Fig. 2 shows that the three DARAFILL® CLSM mixes tested at 3, 7 and 56 days rated a minimum “very good subgrade” at early ages (3 days), while all mixes rated “good base” or better at later ages (56 days). Fig. 3 depicts CBR indexes on the X axis and compressive strength on the Y axis and reveals a strong relationship between CBR indexes and compressive strengths exists. This relationship is valuable since it allows for compressive strength specifications to help assure adequate in-place CBR properties are achieved. Table 3 depicts typical California Bearing Ratio Indexes for several categories of soils and DARAFILL® CLSM.
Modified (Cyclic Loading) CBR
The California Bearing Ratio test was modified to compare the relative resistance of compacted fill and CLSM materials to cyclic loading. A cyclic load per unit area of 0.007-0.17 MPa (1-25 psi) was applied to test specimens for 30 cycles with data further extrapolated to 100 cycles. These loads were used since 0.007 MPa (1 psi) approximates the weight of pavement and 0.17 MPa (25 psi) is the approximate stress exerted on base coarse just below pavement by a large commercial truck wheel.
Two strain components developed during cycling: a recoverable elastic component and a plastic component, which causes deformation. The plastic deformation, or cumulative strain, increased with each cycle, but at a decreasing rate. The modified CBR test determines cumulative strain, which relates to the deformation characteristics of DARAFILL® CLSM.
Table 2 and Fig. 4 shows results of modified CBR testing conducted on a typical compacted granular soil (dense glacial till) and two DARAFILL® CLSM and one reference CLSM mix designs. The results indicate both DARAFILL® CLSM mix designs outperformed the typical compacted granular soil and reference CLSM mix. Testing was also done on a dry sand specimen, with results showing a magnitude higher level of strain (2.3%) compared to the other mixes.
Triaxial Shear (Consolidated Drained) (USACE EM 1110-2-1906)
The most common and relevant test procedure for predicting in-place rigidity and overall strength properties of compacted fill is the triaxial shear test. Triaxial shear tests are conducted in a drained or undrained mode, depending on the water permeability properties of the fill material. Since DARAFILL® CLSM is porous and has relatively high permeability properties (similar to sand and gravel), a drained triaxial shear test procedure was utilized.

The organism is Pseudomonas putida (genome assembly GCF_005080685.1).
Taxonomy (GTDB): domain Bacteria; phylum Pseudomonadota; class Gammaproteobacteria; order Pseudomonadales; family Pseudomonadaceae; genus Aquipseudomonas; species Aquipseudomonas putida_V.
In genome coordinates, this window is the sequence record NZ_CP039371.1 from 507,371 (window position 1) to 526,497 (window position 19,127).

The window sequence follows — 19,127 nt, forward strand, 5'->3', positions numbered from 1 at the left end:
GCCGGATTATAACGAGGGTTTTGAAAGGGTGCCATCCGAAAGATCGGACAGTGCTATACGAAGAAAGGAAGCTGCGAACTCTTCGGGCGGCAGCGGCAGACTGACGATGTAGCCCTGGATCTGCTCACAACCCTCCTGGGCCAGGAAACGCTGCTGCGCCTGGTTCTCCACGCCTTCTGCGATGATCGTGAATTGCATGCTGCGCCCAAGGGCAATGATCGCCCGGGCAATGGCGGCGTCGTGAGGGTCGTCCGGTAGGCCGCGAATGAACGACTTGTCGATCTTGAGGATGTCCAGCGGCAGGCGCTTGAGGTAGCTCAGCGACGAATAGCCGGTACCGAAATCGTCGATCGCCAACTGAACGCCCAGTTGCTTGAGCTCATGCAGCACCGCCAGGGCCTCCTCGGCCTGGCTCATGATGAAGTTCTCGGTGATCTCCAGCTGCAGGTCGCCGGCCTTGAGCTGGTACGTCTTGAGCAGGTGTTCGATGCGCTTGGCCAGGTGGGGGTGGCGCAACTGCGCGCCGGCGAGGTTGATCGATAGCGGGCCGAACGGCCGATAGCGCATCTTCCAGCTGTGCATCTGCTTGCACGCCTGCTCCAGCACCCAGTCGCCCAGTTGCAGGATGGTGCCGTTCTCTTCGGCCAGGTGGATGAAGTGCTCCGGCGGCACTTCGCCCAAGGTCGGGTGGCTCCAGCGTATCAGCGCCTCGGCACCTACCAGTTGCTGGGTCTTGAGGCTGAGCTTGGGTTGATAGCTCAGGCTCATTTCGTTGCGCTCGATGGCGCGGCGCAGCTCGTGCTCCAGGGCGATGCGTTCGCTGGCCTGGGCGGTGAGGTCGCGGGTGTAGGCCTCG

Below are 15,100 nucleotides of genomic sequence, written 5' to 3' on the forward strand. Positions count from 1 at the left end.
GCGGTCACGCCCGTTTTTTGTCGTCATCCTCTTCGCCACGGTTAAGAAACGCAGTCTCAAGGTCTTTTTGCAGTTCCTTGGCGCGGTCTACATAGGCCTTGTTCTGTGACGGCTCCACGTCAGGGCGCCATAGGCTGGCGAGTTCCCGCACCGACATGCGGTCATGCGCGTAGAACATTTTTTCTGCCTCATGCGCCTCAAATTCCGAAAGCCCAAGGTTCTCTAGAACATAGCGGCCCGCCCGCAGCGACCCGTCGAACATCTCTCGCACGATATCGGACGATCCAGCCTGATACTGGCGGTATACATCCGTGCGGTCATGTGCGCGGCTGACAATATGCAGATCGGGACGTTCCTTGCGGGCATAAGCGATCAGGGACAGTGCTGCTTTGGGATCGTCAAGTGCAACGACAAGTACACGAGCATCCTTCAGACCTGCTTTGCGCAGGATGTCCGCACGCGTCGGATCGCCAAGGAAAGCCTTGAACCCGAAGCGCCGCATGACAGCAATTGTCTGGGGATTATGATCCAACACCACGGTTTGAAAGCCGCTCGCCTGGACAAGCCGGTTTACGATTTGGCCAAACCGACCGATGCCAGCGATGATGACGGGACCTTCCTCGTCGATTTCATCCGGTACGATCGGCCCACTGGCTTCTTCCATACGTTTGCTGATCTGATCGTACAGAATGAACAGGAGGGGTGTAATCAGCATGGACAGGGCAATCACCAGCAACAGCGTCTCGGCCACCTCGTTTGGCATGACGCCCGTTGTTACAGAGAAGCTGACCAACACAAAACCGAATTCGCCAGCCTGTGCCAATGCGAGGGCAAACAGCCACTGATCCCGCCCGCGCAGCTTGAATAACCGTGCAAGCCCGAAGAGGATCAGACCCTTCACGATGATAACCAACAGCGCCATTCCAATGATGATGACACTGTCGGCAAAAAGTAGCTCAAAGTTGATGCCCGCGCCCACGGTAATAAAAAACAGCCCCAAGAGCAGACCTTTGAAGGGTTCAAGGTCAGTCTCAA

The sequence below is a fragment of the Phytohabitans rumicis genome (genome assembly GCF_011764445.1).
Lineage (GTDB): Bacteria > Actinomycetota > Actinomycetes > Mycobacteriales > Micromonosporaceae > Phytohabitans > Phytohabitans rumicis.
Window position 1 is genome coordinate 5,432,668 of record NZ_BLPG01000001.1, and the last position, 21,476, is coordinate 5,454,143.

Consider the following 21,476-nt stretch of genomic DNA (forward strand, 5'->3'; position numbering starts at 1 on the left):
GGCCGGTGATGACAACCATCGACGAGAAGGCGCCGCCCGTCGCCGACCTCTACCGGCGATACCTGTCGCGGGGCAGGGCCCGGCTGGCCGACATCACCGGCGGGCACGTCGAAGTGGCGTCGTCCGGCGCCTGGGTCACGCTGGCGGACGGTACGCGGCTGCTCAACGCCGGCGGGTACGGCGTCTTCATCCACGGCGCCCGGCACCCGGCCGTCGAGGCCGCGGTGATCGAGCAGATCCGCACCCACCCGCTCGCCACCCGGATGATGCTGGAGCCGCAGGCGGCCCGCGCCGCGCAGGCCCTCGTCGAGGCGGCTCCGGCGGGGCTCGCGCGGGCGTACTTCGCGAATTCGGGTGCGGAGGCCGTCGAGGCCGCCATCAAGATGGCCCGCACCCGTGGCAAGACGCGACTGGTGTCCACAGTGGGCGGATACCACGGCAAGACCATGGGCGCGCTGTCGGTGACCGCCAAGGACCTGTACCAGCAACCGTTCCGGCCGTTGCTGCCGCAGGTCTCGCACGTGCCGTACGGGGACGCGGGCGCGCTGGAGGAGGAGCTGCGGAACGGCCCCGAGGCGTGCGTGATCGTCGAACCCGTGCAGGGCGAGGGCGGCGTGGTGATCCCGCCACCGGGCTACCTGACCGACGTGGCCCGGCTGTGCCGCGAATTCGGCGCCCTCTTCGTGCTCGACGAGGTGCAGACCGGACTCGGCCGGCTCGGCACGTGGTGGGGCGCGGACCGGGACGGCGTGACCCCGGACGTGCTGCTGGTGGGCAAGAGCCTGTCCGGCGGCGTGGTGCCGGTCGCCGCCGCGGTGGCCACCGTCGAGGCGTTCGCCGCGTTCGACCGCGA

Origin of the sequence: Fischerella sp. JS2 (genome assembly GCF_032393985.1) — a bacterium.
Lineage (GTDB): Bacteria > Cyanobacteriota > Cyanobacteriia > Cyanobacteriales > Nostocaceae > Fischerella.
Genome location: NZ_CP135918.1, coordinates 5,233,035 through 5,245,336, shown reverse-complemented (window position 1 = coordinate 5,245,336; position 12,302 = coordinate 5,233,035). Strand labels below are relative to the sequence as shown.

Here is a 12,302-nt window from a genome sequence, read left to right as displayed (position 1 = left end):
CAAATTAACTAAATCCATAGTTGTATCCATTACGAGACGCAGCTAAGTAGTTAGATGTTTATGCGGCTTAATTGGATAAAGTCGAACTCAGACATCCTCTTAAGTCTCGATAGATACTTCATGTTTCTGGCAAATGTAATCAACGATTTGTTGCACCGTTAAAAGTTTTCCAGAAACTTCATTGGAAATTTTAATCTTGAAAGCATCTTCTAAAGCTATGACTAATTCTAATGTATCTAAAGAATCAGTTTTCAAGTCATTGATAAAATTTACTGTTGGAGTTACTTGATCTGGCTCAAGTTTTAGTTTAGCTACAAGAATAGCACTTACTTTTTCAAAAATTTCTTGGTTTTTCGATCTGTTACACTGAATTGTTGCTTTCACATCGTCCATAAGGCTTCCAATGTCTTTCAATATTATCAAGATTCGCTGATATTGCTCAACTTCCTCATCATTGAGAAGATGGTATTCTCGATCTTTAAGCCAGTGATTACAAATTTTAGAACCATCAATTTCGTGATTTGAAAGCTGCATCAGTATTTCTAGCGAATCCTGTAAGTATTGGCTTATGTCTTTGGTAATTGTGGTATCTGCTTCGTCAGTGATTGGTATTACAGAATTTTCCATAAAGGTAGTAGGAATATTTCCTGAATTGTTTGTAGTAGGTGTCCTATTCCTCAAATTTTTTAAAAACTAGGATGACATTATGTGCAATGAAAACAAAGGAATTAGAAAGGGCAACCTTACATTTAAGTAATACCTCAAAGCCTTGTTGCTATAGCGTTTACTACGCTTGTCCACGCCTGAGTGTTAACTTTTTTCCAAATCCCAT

Shear strength properties of granular material are largely dependent on the effective confining stress acting on the soil element. For many granular materials, shear strength increases linearly as effective confining stresses are increased. The MohrCoulomb failure law defines this linear relationship as:
Cohesion and friction angle characteristics for granular materials are best measured by testing specimens over a range of effective confining stresses and measuring the peak shear stress, then best fitting a straight line to the data. The intercept of this straight line with the shear stress axis equals the cohesion of the material. The slope of the straight line (change in shear strength/change in normal stress) equals tan (I).
Consolidated Drained Triaxial Compression Testing (USACE EM 1110-2-1906) was conducted on two DARAFILL® CLSM mixes and one reference CLSM mix at 16 hrs, 7 days and 28 days, with 16 hour data providing guidance for determining when the hole can be topped off or backfilled. Referring to Table 4, friction angle data shows that reference and DARAFILL® CLSM mix designs at 16 hours have already developed friction angle values representative of well compacted fill. Both DARAFILL® CLSM mixes achieved minimum 38 degree friction angles at 16 hours, while typical well compacted fill achieve ultimate friction angles in the mid 30’s or higher.
Cohesion values at 16 hours are negligible for the DARAFILL® CLSM mixes, but most compacted granular fills also have negligible cohesion properties at all ages. From 16 hours to 28 days, the excellent cohesive properties of the cementitious constituents begin to develop. For example, cohesion for the 59 kg/m3 (100 lbs/yd3) DARAFILL® CLSM mix increased from 0.0014 MPa to 0.043 MPa (0.2 psi to 6.3 psi). In summary, consolidated triaxial shear strength testing indicates that all DARAFILL® CLSM mixes tested equal to or superior to granular compacted fill at 16 hours, with further gains after 16 hours as the cohesive properties of the CLSM continue to develop.
Incremental Consolidation (ASTM D 2435)
A Standard Test Method for One-Dimensional Consolidation Properties of Soil (ASTM D 2435), also commonly called the Odometer Test, is utilized to help estimate both the rate and total amount of differential and total settlement for foundations and backfill. Consolidation property values are also utilized to derive bedding factors and soil stiffness values needed for pipe bedding design.
Particulate materials show a relationship between vertical strain and the change in vertical stress applied in a one-dimensional consolidation test. This relationship can be used to compute vertical strain of the material and settlement resulting from a load increment as depicted below.
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Last Updated: 2023-06-28